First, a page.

Identity is among the many subjects addressed by Web3 and blockchain tech, yet it has become one of the industry's most important and relevant topics. As we are witnessing the evolution of the Internet, privacy and full ownership over user data are increasing in significance.
In fact, based on the results of a 2021 Cisco survey, 86% of consumers care about privacy and want more control over their personal information, with 79% willing to spend time and money to protect their data in the digital realm.1
And there's a valid reason for consumers' concerns. In Web 2.0, users are the ones that power social media platforms, yet tech giants like Meta, Google, and Twitter own and sell their personal data for profit. Most importantly, storing consumers' personal information on centralized servers and cloud networks creates a single point of failure, leading to numerous high-profile data breaches in recent years.
According to the Identity Theft Resource Center's study, the total number of data breaches grew 68% from 2020 to 2021, setting a new all-time high.2 Out of all the incidents, 83% involved sensitive personal data. Moreover, IBM's Cost of Data Breach Report 2022 revealed that 45% of breaches occurred in the cloud.3 At the same time, compromised credentials caused 19% of the security incidents as the most common attack vector.
Fortunately, Web3 and blockchain are here to the rescue. In this article, we will explore the following:
- Digital identity and the problems of centralization
- How Web3 identity can tackle these challenges through the blockchain and decentralization
- Potential applications and use-cases of Web3 identities
Let's get started!
Digital Identity and its Kryptonite: Centralization
Simply put, digital or virtual identity refers to the collection of information about an individual, organization, device, or application that exists online. This unique ID can be created from a wide range of data points, such as:
- IP address and location
- User credentials (e.g., username, password)
- Online activity, app usage data, and purchase history
- Financial credentials (e.g., credit card number)
- Personal identifiers, such as one's name and date of birth
- Biometric data (e.g., fingerprint, facial data)
- Physical, government-issued documents
Virtual identity has quickly evolved from a concept to reality due to the last few years' digital transformation, as well as the birth and rising popularity of social networks. As we use Face ID to unlock our phones, upload a resume on LinkedIn to apply for a job, shop online, and create user accounts on several platforms, digital identification has become a major part of our everyday lives.
However, the main caveat with conventional digital identity solutions is that they are centralized. In addition to the security issues and incidents we explored earlier, consumers have limited control over how their information is used online.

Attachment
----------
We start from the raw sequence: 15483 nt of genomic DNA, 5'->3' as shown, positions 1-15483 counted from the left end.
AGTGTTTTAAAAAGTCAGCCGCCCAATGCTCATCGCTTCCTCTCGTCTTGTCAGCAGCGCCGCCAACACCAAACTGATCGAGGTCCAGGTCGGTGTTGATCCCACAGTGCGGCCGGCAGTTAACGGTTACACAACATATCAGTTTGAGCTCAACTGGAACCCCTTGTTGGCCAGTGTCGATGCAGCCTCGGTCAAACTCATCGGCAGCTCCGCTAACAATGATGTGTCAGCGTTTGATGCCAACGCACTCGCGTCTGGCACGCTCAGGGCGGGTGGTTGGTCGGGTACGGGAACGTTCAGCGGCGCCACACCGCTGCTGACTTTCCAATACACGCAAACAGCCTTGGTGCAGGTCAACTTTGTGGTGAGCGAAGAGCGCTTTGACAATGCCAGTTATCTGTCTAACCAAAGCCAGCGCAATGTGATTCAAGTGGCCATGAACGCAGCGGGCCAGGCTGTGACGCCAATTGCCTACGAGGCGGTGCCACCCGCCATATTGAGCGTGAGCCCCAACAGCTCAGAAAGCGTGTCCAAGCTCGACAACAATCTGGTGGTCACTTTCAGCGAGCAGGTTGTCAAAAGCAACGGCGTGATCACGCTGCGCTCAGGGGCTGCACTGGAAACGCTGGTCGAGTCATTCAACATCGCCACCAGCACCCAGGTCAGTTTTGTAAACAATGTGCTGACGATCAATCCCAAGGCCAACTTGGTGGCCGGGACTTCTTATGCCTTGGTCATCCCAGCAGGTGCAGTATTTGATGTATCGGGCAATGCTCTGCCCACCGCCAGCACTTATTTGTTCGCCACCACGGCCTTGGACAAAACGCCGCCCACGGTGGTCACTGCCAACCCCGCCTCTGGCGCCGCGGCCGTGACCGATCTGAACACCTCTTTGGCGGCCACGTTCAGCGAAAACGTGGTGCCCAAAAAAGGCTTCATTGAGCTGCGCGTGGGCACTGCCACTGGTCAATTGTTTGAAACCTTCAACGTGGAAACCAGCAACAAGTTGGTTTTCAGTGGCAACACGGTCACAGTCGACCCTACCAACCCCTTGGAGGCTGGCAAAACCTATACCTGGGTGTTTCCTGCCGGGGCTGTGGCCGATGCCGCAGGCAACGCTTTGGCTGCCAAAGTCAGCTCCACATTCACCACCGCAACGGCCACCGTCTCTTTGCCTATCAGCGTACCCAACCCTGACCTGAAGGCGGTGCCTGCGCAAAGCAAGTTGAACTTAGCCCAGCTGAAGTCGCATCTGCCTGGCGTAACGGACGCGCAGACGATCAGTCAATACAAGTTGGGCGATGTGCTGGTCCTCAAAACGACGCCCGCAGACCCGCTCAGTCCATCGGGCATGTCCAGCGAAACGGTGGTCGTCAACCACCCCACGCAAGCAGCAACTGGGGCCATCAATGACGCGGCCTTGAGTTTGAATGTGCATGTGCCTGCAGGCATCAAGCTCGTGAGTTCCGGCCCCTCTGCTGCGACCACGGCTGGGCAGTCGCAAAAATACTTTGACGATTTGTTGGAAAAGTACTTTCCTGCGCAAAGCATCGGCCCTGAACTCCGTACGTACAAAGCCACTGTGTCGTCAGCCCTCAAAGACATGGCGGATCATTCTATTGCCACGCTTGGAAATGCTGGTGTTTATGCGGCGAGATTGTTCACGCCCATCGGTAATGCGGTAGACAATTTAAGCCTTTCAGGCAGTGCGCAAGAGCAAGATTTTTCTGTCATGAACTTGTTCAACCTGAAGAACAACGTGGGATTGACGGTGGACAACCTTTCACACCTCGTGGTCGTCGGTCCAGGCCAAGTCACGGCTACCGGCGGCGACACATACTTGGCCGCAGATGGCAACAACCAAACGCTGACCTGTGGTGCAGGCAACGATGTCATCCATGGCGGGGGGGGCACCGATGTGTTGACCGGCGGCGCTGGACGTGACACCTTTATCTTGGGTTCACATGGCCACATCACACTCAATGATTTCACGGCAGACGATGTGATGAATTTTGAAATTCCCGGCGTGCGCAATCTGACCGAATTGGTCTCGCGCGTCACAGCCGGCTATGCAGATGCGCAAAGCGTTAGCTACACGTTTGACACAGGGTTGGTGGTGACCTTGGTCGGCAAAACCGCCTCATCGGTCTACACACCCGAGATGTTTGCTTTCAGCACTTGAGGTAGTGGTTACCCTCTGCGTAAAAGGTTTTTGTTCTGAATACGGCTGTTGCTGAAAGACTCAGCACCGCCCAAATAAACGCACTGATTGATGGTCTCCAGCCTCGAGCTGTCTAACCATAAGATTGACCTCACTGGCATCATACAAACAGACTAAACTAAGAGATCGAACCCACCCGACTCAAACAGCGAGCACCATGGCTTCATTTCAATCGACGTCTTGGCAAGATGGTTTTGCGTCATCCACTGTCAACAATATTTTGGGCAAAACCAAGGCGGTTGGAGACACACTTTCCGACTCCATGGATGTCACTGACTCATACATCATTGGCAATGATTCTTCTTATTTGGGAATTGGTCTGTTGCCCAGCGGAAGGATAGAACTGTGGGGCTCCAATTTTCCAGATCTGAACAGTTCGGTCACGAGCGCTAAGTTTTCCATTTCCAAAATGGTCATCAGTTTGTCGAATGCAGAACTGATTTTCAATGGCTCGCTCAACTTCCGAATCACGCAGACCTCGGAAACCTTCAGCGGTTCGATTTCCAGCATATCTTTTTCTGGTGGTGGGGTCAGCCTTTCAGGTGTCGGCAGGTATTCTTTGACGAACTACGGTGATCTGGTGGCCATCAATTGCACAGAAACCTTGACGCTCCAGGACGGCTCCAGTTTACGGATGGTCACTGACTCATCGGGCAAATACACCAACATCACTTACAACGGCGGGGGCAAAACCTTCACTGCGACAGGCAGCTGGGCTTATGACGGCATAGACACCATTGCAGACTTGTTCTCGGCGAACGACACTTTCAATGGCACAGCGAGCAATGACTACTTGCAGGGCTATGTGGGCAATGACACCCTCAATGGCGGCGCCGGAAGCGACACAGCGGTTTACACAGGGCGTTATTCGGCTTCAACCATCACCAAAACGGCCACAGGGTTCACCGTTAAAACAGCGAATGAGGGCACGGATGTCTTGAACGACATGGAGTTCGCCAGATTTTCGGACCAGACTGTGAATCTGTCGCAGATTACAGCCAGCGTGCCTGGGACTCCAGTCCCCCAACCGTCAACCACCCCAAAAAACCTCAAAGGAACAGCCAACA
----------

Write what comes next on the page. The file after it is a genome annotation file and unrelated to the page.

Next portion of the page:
While data regulations like the GDPR and CCPA provide some improvements in this field, they only address issues on the surface, not the underlying problem: the custody of service providers over our data. If tech giants – or any other third-party entities – are completely prevented from controlling users' information, there's no need to fine them for millions as they don't have the chance to mishandle their records.
Moreover, while identity fraud accounted for a 5.1% share of all fraudulent activity in 2022, the siloed nature of conventional identification systems makes it risky to access data from a platform from an external web service.4 Furthermore, despite the fact that there are universal login solutions, they are operated by centralized companies. Based on IBM's findings, this is a major issue, as 19% of breaches occurred due to a compromise at a business partner.
As the metaverse is growing steadily and people are becoming more aware of it, a decentralized digital identity solution is becoming more in demand than ever. And Web3 technology may be the final piece we need to create it.
Web3 Identity in a Nutshell
Web3 identity is decentralized, operates on a blockchain, and offers full control to the user over the data he shares with services and how providers can use it. At the same time, it enables others to verify documents, credentials, and other records without relying on third parties or compromising privacy.
In general, Web3 identity has three core components:
- A public, permissionless blockchain where the decentralized identity and all related documents can be stored and audited.
- Globally unique decentralized identifiers (DIDs) can be created by the user without any limitations or reliance on organizations and can be verified via public-key cryptography. DIDs can be as simple as an Ethereum account. They do not include any data that can be used to confirm a person's identity. Yet, they are associated with a specific entity (e.g., a person, company, or government).